Exploring The Ankle Joint

Exploring The Ankle Joint

The ankle joint is a critical piece of our body for supporting functional movement. It’s part of what allows us to respond to walking or running on different types and uneven surfaces. It’s also a necessary component of other types of movement like jumping and kicking. And it also helps us maintain our balance and shift our weight as we’re doing all of those kinds of movements.

So, as you might imagine, the ankle is complicated. In fact, if we include all the structures of the foot and ankle together, we have 28 bones, 34 muscles, and 112 ligaments that come together to create the whole tensegrity of our foot and ankle. Let’s take a look at the structures that make up the ankle joint specifically, and the actions that happen there.

What structures make up the ankle?

It’s important to understand that what we refer to as the ankle joint, is actually two joints. These two main joints work together to create the wide range of movements that we need at our ankles. The combination of movements from these two joints allows us to adapt to all kinds of different terrain under our feet. Additionally, we have a series of muscles and ligaments that surround and connect each of these two joints, and connect the bones within these joints to other bones in the foot. These muscles and ligaments are critical for maintaining the balance between mobility and stability that we need. 

Bones in the ankle

The tibia, fibula, talus, and calcaneus are all important bones to know when thinking about the ankle joint. What we often think of as the ankle is really more than one joint. So it’s important to know where these bones are and how they relate to one another to understand function and dysfunction at the ankle.

The tibia is the larger of our lower leg bones. The fibula is the smaller of our lower leg bones. The talus is a wedge-shaped bone that is wider in the front than in the back. It sits just underneath the tibia and fibula and on top of the calcaneus. The calcaneus is our heel bone. It sits underneath (distal) and extends behind (posterior) the talus.

Joints at the ankle

The two main joints that make up what we think of as the ankle are the tibiotalar joint (also called the talocrural joint) and the subtalar joint. In practice, there are also additional articulations of bones of the foot that contribute to the full range of motion in our ankles and feet that I won’t go into in this article. Our ankles are complicated!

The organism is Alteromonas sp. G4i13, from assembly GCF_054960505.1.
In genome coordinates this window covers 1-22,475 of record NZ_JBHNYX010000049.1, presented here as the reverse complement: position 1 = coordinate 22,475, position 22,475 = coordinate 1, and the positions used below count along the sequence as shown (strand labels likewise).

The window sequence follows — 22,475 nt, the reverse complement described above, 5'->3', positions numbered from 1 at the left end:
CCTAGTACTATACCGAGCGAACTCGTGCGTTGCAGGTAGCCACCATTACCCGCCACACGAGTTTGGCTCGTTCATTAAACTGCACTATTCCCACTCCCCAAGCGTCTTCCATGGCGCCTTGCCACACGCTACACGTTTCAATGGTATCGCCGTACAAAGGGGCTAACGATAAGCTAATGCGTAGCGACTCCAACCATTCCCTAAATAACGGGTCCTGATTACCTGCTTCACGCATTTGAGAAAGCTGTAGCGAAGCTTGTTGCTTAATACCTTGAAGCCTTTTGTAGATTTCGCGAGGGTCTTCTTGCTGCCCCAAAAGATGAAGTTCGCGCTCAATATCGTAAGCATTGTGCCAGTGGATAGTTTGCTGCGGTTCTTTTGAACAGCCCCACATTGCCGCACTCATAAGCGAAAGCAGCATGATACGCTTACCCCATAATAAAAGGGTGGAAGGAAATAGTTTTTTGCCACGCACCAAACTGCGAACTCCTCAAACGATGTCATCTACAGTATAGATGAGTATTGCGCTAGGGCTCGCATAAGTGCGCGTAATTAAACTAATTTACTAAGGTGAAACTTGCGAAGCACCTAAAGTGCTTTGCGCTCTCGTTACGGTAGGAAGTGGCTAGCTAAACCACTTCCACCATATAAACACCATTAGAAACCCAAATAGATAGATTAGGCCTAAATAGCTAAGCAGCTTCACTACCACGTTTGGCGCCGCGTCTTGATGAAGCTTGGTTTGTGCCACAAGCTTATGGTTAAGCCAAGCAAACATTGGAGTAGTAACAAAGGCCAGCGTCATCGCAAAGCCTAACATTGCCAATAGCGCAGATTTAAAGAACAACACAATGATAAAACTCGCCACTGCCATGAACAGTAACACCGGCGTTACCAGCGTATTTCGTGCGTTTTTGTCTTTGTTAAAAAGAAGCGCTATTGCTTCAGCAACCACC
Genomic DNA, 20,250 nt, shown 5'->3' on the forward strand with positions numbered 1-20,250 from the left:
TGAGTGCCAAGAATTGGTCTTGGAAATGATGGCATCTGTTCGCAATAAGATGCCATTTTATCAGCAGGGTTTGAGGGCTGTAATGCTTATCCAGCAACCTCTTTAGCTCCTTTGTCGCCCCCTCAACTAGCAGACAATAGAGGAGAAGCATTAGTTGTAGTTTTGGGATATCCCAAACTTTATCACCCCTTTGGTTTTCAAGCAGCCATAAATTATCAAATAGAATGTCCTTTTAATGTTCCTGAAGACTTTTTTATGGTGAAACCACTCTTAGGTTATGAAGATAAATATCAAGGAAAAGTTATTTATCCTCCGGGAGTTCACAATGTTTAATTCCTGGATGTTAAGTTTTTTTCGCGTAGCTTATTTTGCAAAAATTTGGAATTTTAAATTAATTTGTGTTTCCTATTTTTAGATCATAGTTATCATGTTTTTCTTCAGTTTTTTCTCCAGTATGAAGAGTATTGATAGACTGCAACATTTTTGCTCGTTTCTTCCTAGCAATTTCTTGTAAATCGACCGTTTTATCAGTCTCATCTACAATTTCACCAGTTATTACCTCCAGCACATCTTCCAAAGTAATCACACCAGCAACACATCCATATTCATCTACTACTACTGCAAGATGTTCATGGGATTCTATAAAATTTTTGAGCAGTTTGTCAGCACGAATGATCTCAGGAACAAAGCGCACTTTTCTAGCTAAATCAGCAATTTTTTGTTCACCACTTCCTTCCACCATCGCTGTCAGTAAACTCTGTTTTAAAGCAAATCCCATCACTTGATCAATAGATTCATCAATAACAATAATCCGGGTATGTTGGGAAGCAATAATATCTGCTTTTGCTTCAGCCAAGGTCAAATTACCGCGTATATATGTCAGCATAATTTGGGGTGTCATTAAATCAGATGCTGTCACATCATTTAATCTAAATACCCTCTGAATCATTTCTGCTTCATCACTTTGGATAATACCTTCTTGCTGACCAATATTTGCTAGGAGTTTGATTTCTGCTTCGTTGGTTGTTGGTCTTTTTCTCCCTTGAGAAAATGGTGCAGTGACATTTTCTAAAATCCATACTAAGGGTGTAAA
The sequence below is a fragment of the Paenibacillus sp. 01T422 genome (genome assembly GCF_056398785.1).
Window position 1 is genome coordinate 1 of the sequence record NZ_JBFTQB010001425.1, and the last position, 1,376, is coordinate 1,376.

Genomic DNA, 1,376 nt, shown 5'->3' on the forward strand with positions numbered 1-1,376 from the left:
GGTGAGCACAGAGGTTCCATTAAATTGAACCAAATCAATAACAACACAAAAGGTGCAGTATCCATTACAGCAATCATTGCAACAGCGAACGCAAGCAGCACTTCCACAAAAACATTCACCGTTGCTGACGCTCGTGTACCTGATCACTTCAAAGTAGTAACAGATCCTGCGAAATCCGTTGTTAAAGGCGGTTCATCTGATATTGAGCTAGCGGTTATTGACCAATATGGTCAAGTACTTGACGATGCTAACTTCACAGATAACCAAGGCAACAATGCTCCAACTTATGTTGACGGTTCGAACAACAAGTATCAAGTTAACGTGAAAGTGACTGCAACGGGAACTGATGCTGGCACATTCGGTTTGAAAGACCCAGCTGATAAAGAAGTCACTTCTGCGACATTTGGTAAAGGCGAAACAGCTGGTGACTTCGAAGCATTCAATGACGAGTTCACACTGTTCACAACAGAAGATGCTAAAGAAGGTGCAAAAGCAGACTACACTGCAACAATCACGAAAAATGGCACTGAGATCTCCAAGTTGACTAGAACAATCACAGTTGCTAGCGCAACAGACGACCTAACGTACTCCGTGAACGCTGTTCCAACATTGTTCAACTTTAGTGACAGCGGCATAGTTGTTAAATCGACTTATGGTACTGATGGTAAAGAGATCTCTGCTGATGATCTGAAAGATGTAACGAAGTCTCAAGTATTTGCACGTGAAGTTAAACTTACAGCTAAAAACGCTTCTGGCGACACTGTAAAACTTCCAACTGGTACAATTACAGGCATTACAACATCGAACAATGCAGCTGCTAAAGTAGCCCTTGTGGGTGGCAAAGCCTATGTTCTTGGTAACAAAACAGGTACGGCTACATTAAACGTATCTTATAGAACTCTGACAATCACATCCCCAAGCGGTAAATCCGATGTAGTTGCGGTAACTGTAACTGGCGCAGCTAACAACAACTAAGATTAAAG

Tibiotalar joint

The tibiotalar joint is located where the tibia and the fibula meet the talus. The rounded bony prominence on the lateral side of our ankle (called the lateral malleolus) is the bottom of the fibula where it meets the talus. The rounded bony prominence on the medial side of our ankle (called the medial malleolus) is the bottom of the tibia where it meets the talus.

The shape of the bones helps create a snug fit between the tibia, fibula, and talus. The way the malleoli of the ankle hug the tarsal bone creates a sort of biomechanical version of a mortise, like the way a perfectly shaped tab on a piece of wood inserts snugly into a hole to join to sections on a piece of furniture. You can imagine how that would add some stability to what can be a very mobile part of our body. 

The tibiotalar joint is a hinge joint. It is responsible for the hinging movements at our ankle joint. It does dorsiflexion and plantarflexion of the foot at the ankle.

Subtalar joint

We have a second joint that is necessary for the full range of movements we use at the ankle. The subtalar joint is located where the talus meets the calcaneus. It’s a gliding joint. It’s this joint that allows us to tilt our foot medially and laterally in eversion and inversion at the ankle.